SOUTH PORTLAND — The South Portland Planning Board determined Tuesday that a controversial proposed ordinance aimed at blocking the flow of so-called Canadian tar sands oil through Maine to Portland Harbor is not consistent with the city’s comprehensive plan.
The vote not to endorse the ordinance was 4-2, with one member absent, said Tex Haeuser, South Portland’s planning and development director.
“It wasn’t any one single thing, it was based on all the testimony,” Haeuser said.
In a previous meeting, opponents and supporters of the measure turned out in force to argue their cases before the board.
The Planning Board recommendation, which is not binding, is a first step toward a citywide referendum on the proposal.
The City Council is expected to take up the proposal Aug. 19. Voters could make the final decision at the ballot in November.
South Portland sits at the eastern end of a 236-mile-long pipeline that shuttles crude oil from Portland Harbor to Montreal.
Environmentalists fear the pipeline could be reversed and used to carry Canadian tar sands oil from Alberta, through Maine to Portland Harbor to be exported around the world.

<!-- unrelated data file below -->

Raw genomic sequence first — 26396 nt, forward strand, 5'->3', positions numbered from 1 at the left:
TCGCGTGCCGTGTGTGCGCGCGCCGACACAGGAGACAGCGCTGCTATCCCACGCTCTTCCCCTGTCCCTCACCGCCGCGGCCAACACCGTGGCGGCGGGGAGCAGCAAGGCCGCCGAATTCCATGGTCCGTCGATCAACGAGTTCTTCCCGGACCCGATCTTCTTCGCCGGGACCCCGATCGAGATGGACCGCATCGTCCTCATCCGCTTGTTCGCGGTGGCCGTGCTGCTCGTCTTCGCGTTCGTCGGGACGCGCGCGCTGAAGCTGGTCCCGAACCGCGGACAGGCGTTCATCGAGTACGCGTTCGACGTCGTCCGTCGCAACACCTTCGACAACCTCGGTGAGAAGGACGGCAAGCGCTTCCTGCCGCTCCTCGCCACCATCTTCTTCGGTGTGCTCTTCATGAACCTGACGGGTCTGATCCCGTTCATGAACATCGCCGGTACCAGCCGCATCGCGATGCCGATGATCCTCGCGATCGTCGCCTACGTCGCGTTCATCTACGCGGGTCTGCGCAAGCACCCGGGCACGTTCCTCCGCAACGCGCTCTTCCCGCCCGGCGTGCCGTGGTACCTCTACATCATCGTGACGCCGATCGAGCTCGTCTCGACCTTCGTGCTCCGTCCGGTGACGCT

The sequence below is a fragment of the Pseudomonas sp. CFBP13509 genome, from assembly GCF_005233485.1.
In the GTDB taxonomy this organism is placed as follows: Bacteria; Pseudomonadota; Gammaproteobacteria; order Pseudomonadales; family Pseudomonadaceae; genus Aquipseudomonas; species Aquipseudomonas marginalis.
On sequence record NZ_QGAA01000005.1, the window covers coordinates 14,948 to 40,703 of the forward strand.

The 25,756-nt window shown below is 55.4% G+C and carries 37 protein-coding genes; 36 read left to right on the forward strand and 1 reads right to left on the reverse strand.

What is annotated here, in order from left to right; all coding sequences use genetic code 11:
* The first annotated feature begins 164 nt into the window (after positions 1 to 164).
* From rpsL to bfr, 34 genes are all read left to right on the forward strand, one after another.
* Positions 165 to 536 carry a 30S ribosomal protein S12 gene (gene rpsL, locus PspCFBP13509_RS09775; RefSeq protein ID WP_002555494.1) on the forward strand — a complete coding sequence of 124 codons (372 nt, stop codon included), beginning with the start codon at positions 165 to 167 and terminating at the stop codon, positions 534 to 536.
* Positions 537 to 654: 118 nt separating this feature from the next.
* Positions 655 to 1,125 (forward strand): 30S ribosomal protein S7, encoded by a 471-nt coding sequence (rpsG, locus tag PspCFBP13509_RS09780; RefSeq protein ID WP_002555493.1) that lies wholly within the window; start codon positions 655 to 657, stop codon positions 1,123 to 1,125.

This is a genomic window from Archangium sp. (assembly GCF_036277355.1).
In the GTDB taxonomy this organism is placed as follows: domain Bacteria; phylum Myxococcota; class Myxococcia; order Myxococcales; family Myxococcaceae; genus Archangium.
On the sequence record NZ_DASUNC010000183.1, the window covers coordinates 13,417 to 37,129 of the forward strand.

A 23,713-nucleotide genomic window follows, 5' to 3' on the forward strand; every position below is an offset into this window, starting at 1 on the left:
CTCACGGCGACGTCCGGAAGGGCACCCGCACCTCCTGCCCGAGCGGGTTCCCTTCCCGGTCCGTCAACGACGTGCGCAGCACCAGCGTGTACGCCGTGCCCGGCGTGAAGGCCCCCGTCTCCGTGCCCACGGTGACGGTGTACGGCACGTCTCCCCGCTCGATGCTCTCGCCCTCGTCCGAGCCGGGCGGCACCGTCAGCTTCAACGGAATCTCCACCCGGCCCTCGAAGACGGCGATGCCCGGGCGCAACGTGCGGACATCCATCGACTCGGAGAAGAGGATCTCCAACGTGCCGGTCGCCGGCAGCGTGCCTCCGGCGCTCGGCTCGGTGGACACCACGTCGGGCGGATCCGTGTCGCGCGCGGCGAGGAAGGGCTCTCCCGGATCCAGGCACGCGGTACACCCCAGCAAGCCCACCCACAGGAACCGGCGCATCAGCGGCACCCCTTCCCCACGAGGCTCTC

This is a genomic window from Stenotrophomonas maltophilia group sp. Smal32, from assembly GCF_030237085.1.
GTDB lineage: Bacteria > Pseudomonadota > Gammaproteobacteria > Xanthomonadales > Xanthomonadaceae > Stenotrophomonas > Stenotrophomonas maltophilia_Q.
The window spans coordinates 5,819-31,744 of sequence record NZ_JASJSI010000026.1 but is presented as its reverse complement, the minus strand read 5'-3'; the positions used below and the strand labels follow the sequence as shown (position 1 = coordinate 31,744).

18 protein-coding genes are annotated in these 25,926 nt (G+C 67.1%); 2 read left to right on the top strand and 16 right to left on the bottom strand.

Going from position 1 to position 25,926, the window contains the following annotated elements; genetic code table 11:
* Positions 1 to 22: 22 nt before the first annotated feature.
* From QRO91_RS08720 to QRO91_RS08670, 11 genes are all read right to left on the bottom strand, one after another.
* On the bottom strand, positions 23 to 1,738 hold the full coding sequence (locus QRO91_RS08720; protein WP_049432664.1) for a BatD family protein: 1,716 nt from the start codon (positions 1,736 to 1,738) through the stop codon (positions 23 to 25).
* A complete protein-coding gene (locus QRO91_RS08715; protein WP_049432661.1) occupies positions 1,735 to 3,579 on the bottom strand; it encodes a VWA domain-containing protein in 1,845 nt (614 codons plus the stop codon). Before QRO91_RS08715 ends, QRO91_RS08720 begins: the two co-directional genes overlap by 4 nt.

Opponents trying to block Canada’s exports of the oil say its use will accelerate climate change and increase the risk of costly and damaging spills.
Portland Pipe Line Corp., which operates the pipeline and says it has no immediate plans to reverse its flow, has said that tar sands oil would not carry any more risk than other crude.
Tar sands oil critics petitioned to change South Portland’s zoning ordinance to prohibit the export of tar sands oil by restricting certain uses of the city’s oil terminals.
Although petitioners say existing activities won’t be affected, some of the city’s terminal operators have argued that the change would have broader impacts beyond the tar sands debate, limiting their ability to expand or modernize.
Matt Byrne can be contacted at 791-6303 or at: